3. The leveraging dolly of claim 2 wherein said upper article support member is further defined as having a first outer lateral side proximate said upper article support channel and located a first lateral distance from said handle, and a second, inner lateral side located laterally opposite said handle, and closer thereto, said upper article support member being rotatable about said handle from a first orientation in which said upper article support channel overlies and is vertically aligned with some lower article support channel, to a second orientation in which said second lateral edge of said member is located on the same lateral side of said handle as said lower article support channel but laterally inwardly thereof, thereby allowing clearance for an upper portion of an article within said lower article support channel.
4. The leveraging dolly of claim 3 further including an upper article fastening member attached to said handle for engaging an upper end of an article protruding above said upper article support member.
5. The leveraging dolly of claim 4 wherein said upper article fastening member is further defined as a hook having a downwardly depending opening.
6. The leveraging dolly of claim 3 wherein said means for resiliently urging said upper and lower article support channels longitudinally towards one another is further defined as an elongated tensioning member attached at a first, lower end thereof to said base, and at a second, upper end thereof to said upper article support member.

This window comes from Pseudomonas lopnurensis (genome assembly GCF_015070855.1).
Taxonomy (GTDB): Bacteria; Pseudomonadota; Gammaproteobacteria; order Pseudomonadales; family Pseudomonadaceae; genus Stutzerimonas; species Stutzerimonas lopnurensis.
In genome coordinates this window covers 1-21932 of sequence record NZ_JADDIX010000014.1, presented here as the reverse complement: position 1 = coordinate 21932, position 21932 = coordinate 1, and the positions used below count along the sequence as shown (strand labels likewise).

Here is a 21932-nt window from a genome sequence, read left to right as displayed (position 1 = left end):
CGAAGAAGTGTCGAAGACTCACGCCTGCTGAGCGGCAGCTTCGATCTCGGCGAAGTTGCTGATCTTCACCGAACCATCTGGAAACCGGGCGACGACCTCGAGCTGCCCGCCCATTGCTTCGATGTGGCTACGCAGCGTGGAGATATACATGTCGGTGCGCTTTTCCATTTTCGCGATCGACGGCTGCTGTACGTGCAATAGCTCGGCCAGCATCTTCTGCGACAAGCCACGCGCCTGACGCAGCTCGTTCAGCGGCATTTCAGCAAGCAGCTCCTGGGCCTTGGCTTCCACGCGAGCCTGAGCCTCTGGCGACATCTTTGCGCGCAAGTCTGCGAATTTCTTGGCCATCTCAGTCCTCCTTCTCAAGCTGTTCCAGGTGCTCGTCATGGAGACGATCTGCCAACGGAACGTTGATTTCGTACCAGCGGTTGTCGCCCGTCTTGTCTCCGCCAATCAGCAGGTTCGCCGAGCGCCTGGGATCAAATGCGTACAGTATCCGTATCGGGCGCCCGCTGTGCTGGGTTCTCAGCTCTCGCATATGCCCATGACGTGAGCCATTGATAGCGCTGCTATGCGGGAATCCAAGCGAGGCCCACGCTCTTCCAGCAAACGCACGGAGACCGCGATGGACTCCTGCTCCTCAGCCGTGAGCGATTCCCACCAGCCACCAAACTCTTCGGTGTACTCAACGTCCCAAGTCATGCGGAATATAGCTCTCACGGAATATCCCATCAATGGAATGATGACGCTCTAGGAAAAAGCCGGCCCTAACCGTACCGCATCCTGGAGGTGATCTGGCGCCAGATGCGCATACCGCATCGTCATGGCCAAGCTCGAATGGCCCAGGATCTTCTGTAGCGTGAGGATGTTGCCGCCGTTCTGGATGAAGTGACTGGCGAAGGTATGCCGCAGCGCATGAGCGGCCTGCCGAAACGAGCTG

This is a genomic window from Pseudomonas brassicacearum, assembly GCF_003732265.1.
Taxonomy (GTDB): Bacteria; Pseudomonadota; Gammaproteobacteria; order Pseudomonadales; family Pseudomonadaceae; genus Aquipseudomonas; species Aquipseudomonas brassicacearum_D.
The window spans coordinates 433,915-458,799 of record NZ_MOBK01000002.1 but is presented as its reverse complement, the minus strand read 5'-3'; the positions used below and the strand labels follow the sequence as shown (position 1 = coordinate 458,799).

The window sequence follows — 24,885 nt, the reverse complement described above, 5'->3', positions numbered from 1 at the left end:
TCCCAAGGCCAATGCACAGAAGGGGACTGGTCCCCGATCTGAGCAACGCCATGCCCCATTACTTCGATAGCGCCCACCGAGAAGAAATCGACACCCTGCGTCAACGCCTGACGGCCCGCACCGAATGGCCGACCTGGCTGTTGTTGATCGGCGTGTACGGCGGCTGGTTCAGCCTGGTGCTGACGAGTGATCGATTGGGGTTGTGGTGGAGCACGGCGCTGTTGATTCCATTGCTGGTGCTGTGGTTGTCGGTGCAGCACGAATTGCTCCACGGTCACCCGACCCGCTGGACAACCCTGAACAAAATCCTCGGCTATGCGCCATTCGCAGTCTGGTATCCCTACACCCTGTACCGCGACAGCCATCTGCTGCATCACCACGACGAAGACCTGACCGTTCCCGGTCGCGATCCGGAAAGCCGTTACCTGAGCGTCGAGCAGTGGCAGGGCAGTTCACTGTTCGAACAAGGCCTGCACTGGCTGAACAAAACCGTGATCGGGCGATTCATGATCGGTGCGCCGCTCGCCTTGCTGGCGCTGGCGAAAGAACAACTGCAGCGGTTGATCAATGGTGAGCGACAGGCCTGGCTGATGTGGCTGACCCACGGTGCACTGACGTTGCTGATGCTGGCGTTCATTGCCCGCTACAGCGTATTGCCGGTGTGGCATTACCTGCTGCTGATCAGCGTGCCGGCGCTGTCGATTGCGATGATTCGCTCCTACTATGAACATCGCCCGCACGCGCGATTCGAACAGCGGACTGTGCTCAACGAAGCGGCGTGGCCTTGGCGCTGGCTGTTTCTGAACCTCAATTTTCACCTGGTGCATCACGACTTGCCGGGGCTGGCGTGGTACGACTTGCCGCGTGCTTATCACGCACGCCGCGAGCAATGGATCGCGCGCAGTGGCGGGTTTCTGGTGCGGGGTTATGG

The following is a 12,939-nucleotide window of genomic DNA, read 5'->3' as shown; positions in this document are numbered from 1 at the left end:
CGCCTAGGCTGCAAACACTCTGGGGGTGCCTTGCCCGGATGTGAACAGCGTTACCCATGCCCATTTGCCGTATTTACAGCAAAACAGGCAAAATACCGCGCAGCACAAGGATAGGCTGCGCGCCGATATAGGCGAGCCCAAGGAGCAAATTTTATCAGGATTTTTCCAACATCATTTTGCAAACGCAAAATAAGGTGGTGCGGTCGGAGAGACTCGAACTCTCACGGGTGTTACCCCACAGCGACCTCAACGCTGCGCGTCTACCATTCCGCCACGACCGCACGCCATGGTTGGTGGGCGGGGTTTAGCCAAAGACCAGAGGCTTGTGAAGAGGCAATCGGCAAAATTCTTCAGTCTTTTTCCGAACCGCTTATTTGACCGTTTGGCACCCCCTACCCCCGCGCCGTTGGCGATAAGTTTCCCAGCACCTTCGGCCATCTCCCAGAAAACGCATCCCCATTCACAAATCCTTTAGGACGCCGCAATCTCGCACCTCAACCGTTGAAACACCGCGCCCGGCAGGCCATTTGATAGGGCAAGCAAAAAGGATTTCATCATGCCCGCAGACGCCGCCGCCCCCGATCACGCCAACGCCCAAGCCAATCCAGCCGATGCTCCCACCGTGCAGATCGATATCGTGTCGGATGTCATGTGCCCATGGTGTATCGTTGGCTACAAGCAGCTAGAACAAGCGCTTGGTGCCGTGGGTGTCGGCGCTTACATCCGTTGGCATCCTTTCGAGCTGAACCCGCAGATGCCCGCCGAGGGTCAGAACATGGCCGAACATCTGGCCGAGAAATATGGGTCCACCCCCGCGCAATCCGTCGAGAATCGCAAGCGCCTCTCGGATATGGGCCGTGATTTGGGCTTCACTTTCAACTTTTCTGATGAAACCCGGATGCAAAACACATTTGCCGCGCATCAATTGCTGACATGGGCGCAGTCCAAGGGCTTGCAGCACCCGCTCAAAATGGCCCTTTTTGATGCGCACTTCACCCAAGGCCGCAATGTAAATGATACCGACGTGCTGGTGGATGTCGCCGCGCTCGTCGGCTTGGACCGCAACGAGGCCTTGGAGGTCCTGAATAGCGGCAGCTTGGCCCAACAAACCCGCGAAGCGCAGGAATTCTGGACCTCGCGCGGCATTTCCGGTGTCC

7. The leveraging dolly of claim 6 wherein said tensioning member is further defined as a longitudinally elongated helical tension spring.
8. The leveraging dolly of claim 6 wherein said tensioning member is further defined as being an elastic cord.
9. The leveraging dolly of claim 2 wherein said plane containing said longitudinal axis of said handle is perpendicular to said longitudinal axis of said lower support channel.
10. The leveraging dolly of claim 9 wherein said plane perpendicular to said longitudinal axis of said lower support channel is further defined as being located midway between opposite lateral sides of said first rolling means.
11. The leveraging dolly of claim 10 wherein said first rolling means is further defined as being a first wheel having a rotation axis lying in said perpendicular plane.
12. The leveraging dolly of claim 11 wherein said second rolling means is further defined as being a caster having a rotation axis lying in a horizontal plane parallel to said base and a swivel axis lying in said perpendicular plane.
13. A transport system for pivotably lifting an individual tabular article such as a sheet of construction material or a table having front and rear edges from a generally horizontal storage or use orientation to a generally vertical transport or storage orientation, respectively, transferring a plurality of said articles individually to a common conveyance means, and transporting on said conveyance means said plurality of articles between first and second locations, said transport system comprising;
a. a leveraging dolly comprising;
i. a base having a generally flat upper surface,
ii. a first, lower article support channel protruding upwardly from said upper surface of said base, said lower article support channel having an upwardly facing opening adapted to receive a first, rear edge of a tabular article,